business news in context, analysis with attitude

by Kevin Coupe

A couple of weeks ago, we reported here about how some cable networks, such as HBO, seem to be looking for a way to disintermediate traditional cable companies (think Comcast, TimeWarner, Cablevision) by making their programs available online and a la carte.

At some level, this isn't surprising. After all, everybody hates the cable companies … and so if companies like HBO can find ways to disentangle themselves from these hated corporate entities, it probably makes sense. (Though, to be sure, this will be a long process….)

Now, however, the Washington Post has a story suggesting that at least one cable company is figuring out a response.

According to the story, Comcast is "launching a tool aimed at cutting down the time you waste waiting for their technicians. The firm is testing a new feature in its app that will notify customers when a technician is about 30 minutes away -- more precise than the broader two-hour service windows that Comcast offers now. And if the technician gets stuck in traffic or otherwise hung up, the app will provide real-time updates on his or her progress."

Of course, it isn't like Comcast is breaking all the rules … right now, the upgraded services is available to "a few hundred customers," with the possibility that it could be expanded. And this isn't the first time that it's tried to improve its service - in 2011, it reduced its waiting window from four hours to two. (Yikes.)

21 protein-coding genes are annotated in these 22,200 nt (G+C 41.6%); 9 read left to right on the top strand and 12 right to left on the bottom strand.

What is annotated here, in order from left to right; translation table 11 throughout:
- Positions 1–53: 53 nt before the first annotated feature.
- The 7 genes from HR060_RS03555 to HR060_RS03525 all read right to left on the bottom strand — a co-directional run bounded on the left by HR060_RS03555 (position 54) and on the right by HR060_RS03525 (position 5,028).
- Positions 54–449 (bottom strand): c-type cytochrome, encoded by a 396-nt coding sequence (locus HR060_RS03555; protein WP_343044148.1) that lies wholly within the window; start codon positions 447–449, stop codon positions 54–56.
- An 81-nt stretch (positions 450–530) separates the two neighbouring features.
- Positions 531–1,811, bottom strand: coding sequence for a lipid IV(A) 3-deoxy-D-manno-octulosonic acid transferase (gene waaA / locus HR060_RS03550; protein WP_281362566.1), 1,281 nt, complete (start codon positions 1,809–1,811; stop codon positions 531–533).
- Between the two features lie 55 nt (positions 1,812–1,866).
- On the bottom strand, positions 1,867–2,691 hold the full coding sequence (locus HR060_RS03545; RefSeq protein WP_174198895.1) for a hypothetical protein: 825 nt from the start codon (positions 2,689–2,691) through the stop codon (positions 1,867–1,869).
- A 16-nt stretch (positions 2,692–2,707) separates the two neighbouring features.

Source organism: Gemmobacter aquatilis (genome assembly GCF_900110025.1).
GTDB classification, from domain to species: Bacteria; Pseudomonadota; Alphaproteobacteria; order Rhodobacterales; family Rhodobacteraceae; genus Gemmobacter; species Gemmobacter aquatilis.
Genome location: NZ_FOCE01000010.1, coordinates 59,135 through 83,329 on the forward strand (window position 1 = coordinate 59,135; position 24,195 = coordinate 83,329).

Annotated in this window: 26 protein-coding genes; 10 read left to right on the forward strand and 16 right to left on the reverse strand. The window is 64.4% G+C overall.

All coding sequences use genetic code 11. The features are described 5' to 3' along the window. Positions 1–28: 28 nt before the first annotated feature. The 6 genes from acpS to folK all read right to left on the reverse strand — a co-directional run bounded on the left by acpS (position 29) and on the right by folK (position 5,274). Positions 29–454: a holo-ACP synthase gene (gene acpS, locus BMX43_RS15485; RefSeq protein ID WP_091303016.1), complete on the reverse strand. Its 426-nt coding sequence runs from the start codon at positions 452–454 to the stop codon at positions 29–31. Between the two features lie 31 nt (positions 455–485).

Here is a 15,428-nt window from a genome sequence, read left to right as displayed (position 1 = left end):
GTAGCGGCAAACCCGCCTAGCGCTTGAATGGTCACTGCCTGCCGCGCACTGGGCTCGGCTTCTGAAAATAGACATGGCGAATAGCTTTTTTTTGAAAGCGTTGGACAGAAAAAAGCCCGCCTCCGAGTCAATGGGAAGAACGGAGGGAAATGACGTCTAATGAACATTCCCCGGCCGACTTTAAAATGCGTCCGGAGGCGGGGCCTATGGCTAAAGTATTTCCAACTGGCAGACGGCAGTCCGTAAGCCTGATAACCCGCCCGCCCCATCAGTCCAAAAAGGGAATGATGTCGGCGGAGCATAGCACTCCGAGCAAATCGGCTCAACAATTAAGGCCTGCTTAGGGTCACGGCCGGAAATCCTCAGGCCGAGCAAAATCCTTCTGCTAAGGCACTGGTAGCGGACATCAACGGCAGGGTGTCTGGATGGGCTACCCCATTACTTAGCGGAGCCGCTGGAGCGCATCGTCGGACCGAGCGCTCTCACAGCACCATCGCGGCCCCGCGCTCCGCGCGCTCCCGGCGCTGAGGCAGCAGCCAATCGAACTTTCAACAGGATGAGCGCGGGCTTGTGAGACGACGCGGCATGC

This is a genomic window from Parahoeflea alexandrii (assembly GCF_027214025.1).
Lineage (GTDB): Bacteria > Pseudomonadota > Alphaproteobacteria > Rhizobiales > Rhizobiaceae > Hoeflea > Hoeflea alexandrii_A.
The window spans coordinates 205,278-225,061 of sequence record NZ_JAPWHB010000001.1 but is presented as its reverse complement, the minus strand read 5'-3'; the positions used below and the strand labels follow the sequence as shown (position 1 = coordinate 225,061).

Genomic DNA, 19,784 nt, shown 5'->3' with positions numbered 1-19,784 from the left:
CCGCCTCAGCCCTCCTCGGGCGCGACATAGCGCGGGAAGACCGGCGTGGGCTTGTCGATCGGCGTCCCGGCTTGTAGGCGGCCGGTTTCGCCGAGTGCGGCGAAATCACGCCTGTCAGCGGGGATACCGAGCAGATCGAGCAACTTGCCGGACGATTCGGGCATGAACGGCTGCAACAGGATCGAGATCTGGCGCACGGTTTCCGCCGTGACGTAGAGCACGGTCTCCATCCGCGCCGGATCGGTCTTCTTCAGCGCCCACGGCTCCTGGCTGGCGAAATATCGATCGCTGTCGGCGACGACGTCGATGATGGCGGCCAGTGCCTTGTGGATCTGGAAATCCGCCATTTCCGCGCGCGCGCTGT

At the same time, the Wall Street Journal this morning has a story about how a number of new companies are being created with the specific mission of using "big data" to help traditional broadcast television networks find ways to "pinpoint viewers with much greater specificity than the traditional demographic categories of age and gender … As the rise of digital and mobile advertising threatens to yank ad dollars from the big cable companies and broadcasters, networks and marketers hope the new technologies will have the ability to leverage huge databases on what products consumers buy and which obscure shows they watch, making the television ad landscape more like the online one."

The story goes on to note that "the TV industry is far behind online services when it comes to ad-targeting. In the digital realm, marketers routinely place ads not just based on consumers’ age and sex, but also their geographical location, shopping habits and other bits of information logged as consumers traverse the Internet. That is one reason that spending on digital ads is expected to reach about $82 billion by 2018, eclipsing TV spending, according to eMarketer."

You can read more about these technology initiatives here.

But the broader and Eye-Opening message, I think, is that when companies are threatened with disintermediation - and a lot of companies are or will be facing this possibility - they have to examine their weaknesses ruthlessly and then do whatever they can as fast as they can to address those problems.
KC's View: